Parameter   Unroasted T. catappa     Roasted T. catappa
                  seed (%)                seed (%)

Crude Oil   30.4 [+ or -] 5.2 (a)   29.1 [+ or -] 5.4 (a)

(a) Values with different superscript are significantly
different at p<0.05

Table 2: Characteristics of crude and processed T. catappa oil

                     Acid value           Peroxide value

Unroasted crude      2.73 [+ or -] 0.07   3.90 [+ or -] 1.70
Unroasted degummed   0.42 [+ or -] 0.00   9.50 [+ or -] 1.30
Unroasted bleached   0.56 [+ or -] 0.00   13.8 [+ or -] 0.40
Roasted crude        1.61 [+ or -] 0.35   11.30 [+ or -] 0.10
Roasted degummed     0.35 [+ or -] 0.07   14.60 [+ or -] 0.60
Roasted bleached     0.63 [+ or -] 0.07   15.9 [+ or -] 9.00

                     Iodine                Saponification value
                     value                 (mg KOH/g)

Unroasted crude      59.35 [+ or -] 5.73   396.21 [+ or -] 1.56
Unroasted degummed   58.85 [+ or -] 0.71   346.72 [+ or -] 7.34
Unroasted bleached   76.10 [+ or -] 1.41   345.14 [+ or -] 3.50
Roasted crude        52.00 [+ or -] 6.08   371.67 [+ or -] 7.10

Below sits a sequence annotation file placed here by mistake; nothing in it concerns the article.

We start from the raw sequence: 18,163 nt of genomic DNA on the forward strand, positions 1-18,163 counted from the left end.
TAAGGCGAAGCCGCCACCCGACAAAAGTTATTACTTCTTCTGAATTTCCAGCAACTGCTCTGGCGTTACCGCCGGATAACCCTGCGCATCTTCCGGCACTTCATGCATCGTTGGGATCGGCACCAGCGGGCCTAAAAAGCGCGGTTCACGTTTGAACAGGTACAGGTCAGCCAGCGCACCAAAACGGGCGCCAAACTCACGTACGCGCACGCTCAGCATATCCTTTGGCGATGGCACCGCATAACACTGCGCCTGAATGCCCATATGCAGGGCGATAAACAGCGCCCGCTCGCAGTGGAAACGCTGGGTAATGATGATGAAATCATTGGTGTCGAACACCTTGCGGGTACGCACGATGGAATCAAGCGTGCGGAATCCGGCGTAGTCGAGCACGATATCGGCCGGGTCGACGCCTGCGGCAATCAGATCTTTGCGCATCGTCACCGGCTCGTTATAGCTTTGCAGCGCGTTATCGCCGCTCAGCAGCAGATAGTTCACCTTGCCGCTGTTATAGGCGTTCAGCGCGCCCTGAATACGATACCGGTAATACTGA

Roasted degummed     48.45 [+ or -] 1.77   354.14 [+ or -] 3.5
Roasted bleached     76.10 [+ or -] 0.00   336.53 [+ or -] 13.97

Table 3: Fatty acid composition of T. catappa seed oil

Fatty acid methyl esters      Unroasted T. catappa seed oil (%)

                              Crude    Degummed   Bleached

Tetradecanoic acid            22.940    17.067     36.138
(Myristic acid) C14:0
Hexadecanoic acid             22.940    17.067     42.466
(Palmitic acid) C16:0
Octadecanoic acid             3.002       -        4.975
(Stearic acid) C18:0
Total saturated               48.882    36.104     83.579
fatty acid
9-Hexadecanoic acid             -         -        23.445
(Palmitoleicacid) C16:1 (9)
9-Octadecanoic acid           13.449    12.587     23.445
(Oleic acid) C18:1 (9)
9,12- Octadeienoic acid       6.266     5.729      4.855
(linoleic acid
Total unsaturated fatty       19.715    18.316     51.745

Fatty acid methyl esters      Roasted T. catappa seed oil (%)

                              Crude    Degummed   Bleached

Tetradecanoic acid            1.263     7.629        -
(Myristic acid) C14:0
Hexadecanoic acid             4.578     9.958      33.001
(Palmitic acid) C16:0
Octadecanoic acid               -       2.391      5.985
(Stearic acid) C18:0
Total saturated               7.104     18.622     38.986
fatty acid
9-Hexadecanoic acid           7.072     0.952        -